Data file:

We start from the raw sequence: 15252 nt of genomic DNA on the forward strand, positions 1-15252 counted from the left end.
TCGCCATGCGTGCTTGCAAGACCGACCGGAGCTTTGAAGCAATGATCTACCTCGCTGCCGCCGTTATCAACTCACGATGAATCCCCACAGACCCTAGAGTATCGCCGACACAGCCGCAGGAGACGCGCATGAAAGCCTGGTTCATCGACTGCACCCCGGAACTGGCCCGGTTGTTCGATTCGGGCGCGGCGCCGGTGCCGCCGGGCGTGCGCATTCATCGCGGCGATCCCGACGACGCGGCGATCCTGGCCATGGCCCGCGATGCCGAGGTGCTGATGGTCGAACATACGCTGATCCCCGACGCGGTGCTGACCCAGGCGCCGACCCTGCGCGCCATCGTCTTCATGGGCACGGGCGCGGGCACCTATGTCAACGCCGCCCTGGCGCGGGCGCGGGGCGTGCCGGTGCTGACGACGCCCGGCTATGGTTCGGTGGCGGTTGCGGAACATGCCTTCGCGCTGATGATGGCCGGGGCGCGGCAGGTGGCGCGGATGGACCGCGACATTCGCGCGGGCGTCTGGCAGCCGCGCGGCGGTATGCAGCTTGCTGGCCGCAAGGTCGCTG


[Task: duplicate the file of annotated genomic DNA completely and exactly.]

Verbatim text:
We start from the raw sequence: 15252 nt of genomic DNA on the forward strand, positions 1-15252 counted from the left end.
TCGCCATGCGTGCTTGCAAGACCGACCGGAGCTTTGAAGCAATGATCTACCTCGCTGCCGCCGTTATCAACTCACGATGAATCCCCACAGACCCTAGAGTATCGCCGACACAGCCGCAGGAGACGCGCATGAAAGCCTGGTTCATCGACTGCACCCCGGAACTGGCCCGGTTGTTCGATTCGGGCGCGGCGCCGGTGCCGCCGGGCGTGCGCATTCATCGCGGCGATCCCGACGACGCGGCGATCCTGGCCATGGCCCGCGATGCCGAGGTGCTGATGGTCGAACATACGCTGATCCCCGACGCGGTGCTGACCCAGGCGCCGACCCTGCGCGCCATCGTCTTCATGGGCACGGGCGCGGGCACCTATGTCAACGCCGCCCTGGCGCGGGCGCGGGGCGTGCCGGTGCTGACGACGCCCGGCTATGGTTCGGTGGCGGTTGCGGAACATGCCTTCGCGCTGATGATGGCCGGGGCGCGGCAGGTGGCGCGGATGGACCGCGACATTCGCGCGGGCGTCTGGCAGCCGCGCGGCGGTATGCAGCTTGCTGGCCGCAAGGTCGCTG